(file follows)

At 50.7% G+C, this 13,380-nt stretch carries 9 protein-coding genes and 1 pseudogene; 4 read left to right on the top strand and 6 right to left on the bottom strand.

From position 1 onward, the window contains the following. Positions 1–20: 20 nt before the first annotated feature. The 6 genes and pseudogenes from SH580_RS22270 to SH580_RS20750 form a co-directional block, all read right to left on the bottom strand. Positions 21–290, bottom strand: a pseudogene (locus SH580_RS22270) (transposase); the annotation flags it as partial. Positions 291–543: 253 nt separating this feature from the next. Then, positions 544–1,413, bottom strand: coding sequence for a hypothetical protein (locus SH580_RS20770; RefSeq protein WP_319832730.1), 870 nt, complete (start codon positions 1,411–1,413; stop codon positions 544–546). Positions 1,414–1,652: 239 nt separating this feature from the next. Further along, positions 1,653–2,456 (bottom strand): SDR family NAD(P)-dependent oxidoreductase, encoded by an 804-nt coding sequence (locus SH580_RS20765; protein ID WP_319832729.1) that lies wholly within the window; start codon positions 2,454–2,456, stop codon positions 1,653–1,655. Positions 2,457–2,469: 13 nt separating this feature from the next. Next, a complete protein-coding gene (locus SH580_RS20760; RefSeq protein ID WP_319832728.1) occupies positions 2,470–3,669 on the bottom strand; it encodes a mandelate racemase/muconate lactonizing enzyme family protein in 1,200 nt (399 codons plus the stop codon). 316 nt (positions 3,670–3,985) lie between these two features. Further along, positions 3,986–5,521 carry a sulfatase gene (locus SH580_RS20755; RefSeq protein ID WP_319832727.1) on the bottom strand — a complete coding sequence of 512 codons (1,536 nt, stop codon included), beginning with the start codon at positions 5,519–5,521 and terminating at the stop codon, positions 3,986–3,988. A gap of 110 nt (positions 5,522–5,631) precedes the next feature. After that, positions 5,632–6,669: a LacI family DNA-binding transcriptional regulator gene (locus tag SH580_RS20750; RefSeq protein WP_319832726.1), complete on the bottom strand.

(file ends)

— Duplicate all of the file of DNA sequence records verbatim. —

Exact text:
At 50.7% G+C, this 13,380-nt stretch carries 9 protein-coding genes and 1 pseudogene; 4 read left to right on the top strand and 6 right to left on the bottom strand.

From position 1 onward, the window contains the following. Positions 1–20: 20 nt before the first annotated feature. The 6 genes and pseudogenes from SH580_RS22270 to SH580_RS20750 form a co-directional block, all read right to left on the bottom strand. Positions 21–290, bottom strand: a pseudogene (locus SH580_RS22270) (transposase); the annotation flags it as partial. Positions 291–543: 253 nt separating this feature from the next. Then, positions 544–1,413, bottom strand: coding sequence for a hypothetical protein (locus SH580_RS20770; RefSeq protein WP_319832730.1), 870 nt, complete (start codon positions 1,411–1,413; stop codon positions 544–546). Positions 1,414–1,652: 239 nt separating this feature from the next. Further along, positions 1,653–2,456 (bottom strand): SDR family NAD(P)-dependent oxidoreductase, encoded by an 804-nt coding sequence (locus SH580_RS20765; protein ID WP_319832729.1) that lies wholly within the window; start codon positions 2,454–2,456, stop codon positions 1,653–1,655. Positions 2,457–2,469: 13 nt separating this feature from the next. Next, a complete protein-coding gene (locus SH580_RS20760; RefSeq protein ID WP_319832728.1) occupies positions 2,470–3,669 on the bottom strand; it encodes a mandelate racemase/muconate lactonizing enzyme family protein in 1,200 nt (399 codons plus the stop codon). 316 nt (positions 3,670–3,985) lie between these two features. Further along, positions 3,986–5,521 carry a sulfatase gene (locus SH580_RS20755; RefSeq protein ID WP_319832727.1) on the bottom strand — a complete coding sequence of 512 codons (1,536 nt, stop codon included), beginning with the start codon at positions 5,519–5,521 and terminating at the stop codon, positions 3,986–3,988. A gap of 110 nt (positions 5,522–5,631) precedes the next feature. After that, positions 5,632–6,669: a LacI family DNA-binding transcriptional regulator gene (locus tag SH580_RS20750; RefSeq protein WP_319832726.1), complete on the bottom strand.